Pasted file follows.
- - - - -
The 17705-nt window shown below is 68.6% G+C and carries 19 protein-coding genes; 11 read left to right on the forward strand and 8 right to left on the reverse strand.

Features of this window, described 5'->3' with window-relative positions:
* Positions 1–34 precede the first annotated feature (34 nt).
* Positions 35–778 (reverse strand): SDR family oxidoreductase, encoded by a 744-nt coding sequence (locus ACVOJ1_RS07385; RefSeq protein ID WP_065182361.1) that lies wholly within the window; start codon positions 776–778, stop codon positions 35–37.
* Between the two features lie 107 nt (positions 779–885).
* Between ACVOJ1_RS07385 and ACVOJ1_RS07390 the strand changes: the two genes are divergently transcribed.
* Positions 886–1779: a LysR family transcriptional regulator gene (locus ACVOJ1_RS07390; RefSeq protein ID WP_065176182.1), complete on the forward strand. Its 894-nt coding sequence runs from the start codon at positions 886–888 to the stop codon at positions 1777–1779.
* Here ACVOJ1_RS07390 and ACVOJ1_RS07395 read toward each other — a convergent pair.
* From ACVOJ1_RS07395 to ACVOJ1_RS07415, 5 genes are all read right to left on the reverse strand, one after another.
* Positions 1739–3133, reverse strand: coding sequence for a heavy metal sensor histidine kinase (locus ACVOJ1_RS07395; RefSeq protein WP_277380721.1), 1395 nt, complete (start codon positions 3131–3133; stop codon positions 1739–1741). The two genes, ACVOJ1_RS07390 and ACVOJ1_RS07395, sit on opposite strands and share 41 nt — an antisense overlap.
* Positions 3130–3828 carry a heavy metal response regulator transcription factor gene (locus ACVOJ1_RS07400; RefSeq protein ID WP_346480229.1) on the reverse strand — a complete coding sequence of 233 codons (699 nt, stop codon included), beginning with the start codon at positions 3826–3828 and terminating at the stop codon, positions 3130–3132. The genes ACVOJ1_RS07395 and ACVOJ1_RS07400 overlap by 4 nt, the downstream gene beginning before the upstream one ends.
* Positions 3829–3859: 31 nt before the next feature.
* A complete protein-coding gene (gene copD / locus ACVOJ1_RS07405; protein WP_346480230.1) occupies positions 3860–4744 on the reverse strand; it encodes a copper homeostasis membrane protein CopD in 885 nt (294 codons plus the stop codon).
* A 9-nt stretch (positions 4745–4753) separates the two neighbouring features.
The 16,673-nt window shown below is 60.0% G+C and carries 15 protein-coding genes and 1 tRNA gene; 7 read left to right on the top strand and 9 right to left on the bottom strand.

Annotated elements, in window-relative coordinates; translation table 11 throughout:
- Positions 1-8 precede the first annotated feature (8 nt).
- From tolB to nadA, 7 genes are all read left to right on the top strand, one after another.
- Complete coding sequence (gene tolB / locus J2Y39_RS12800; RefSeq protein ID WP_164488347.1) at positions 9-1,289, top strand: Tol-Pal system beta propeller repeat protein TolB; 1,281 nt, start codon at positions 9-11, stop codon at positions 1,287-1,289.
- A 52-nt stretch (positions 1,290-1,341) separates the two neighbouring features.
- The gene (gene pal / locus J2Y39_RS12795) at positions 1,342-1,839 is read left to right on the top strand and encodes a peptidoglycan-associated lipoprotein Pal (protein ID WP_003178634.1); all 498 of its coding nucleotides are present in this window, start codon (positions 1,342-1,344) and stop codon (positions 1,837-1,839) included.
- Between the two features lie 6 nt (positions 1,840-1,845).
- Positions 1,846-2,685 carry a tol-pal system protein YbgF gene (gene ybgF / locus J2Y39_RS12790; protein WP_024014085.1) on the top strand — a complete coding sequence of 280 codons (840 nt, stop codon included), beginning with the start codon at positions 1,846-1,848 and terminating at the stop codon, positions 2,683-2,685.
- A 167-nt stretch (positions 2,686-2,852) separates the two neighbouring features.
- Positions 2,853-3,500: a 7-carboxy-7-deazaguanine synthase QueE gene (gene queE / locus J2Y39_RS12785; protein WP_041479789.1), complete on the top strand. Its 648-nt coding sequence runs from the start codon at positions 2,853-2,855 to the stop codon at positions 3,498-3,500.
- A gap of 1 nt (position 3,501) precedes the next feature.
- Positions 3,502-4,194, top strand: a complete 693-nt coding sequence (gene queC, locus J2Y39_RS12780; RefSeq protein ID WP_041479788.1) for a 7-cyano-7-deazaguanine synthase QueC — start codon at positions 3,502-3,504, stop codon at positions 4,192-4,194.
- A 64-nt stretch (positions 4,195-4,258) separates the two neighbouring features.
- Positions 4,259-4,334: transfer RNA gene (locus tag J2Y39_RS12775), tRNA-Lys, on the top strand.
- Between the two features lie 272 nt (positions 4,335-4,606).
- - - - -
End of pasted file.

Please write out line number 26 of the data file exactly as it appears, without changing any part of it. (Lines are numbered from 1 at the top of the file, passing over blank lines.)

- A gap of 1 nt (position 3,501) precedes the next feature.